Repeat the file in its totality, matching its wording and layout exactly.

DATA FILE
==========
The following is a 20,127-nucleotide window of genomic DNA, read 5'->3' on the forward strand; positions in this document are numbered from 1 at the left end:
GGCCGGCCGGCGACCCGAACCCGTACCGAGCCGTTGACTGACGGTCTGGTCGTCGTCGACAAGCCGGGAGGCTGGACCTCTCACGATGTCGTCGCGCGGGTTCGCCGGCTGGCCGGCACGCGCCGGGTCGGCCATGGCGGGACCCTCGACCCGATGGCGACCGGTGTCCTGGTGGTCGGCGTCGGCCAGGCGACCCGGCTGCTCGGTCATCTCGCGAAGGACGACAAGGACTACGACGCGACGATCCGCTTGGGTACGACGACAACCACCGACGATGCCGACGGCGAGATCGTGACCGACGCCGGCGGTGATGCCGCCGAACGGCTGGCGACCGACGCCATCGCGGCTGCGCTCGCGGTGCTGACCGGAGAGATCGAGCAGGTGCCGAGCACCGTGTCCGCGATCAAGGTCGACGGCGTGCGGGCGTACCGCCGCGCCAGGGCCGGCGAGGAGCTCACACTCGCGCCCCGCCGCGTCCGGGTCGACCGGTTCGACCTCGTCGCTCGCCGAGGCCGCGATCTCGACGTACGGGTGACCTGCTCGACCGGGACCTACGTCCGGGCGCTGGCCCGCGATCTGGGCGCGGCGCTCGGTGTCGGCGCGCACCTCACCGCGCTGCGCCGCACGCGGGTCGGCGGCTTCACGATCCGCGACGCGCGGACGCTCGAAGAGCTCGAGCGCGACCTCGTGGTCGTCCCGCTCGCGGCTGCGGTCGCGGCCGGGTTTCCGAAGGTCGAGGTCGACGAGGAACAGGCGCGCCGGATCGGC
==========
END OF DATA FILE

The following is a 20,127-nucleotide window of genomic DNA, read 5'->3' on the forward strand; positions in this document are numbered from 1 at the left end:
GGCCGGCCGGCGACCCGAACCCGTACCGAGCCGTTGACTGACGGTCTGGTCGTCGTCGACAAGCCGGGAGGCTGGACCTCTCACGATGTCGTCGCGCGGGTTCGCCGGCTGGCCGGCACGCGCCGGGTCGGCCATGGCGGGACCCTCGACCCGATGGCGACCGGTGTCCTGGTGGTCGGCGTCGGCCAGGCGACCCGGCTGCTCGGTCATCTCGCGAAGGACGACAAGGACTACGACGCGACGATCCGCTTGGGTACGACGACAACCACCGACGATGCCGACGGCGAGATCGTGACCGACGCCGGCGGTGATGCCGCCGAACGGCTGGCGACCGACGCCATCGCGGCTGCGCTCGCGGTGCTGACCGGAGAGATCGAGCAGGTGCCGAGCACCGTGTCCGCGATCAAGGTCGACGGCGTGCGGGCGTACCGCCGCGCCAGGGCCGGCGAGGAGCTCACACTCGCGCCCCGCCGCGTCCGGGTCGACCGGTTCGACCTCGTCGCTCGCCGAGGCCGCGATCTCGACGTACGGGTGACCTGCTCGACCGGGACCTACGTCCGGGCGCTGGCCCGCGATCTGGGCGCGGCGCTCGGTGTCGGCGCGCACCTCACCGCGCTGCGCCGCACGCGGGTCGGCGGCTTCACGATCCGCGACGCGCGGACGCTCGAAGAGCTCGAGCGCGACCTCGTGGTCGTCCCGCTCGCGGCTGCGGTCGCGGCCGGGTTTCCGAAGGTCGAGGTCGACGAGGAACAGGCGCGCCGGATCGGC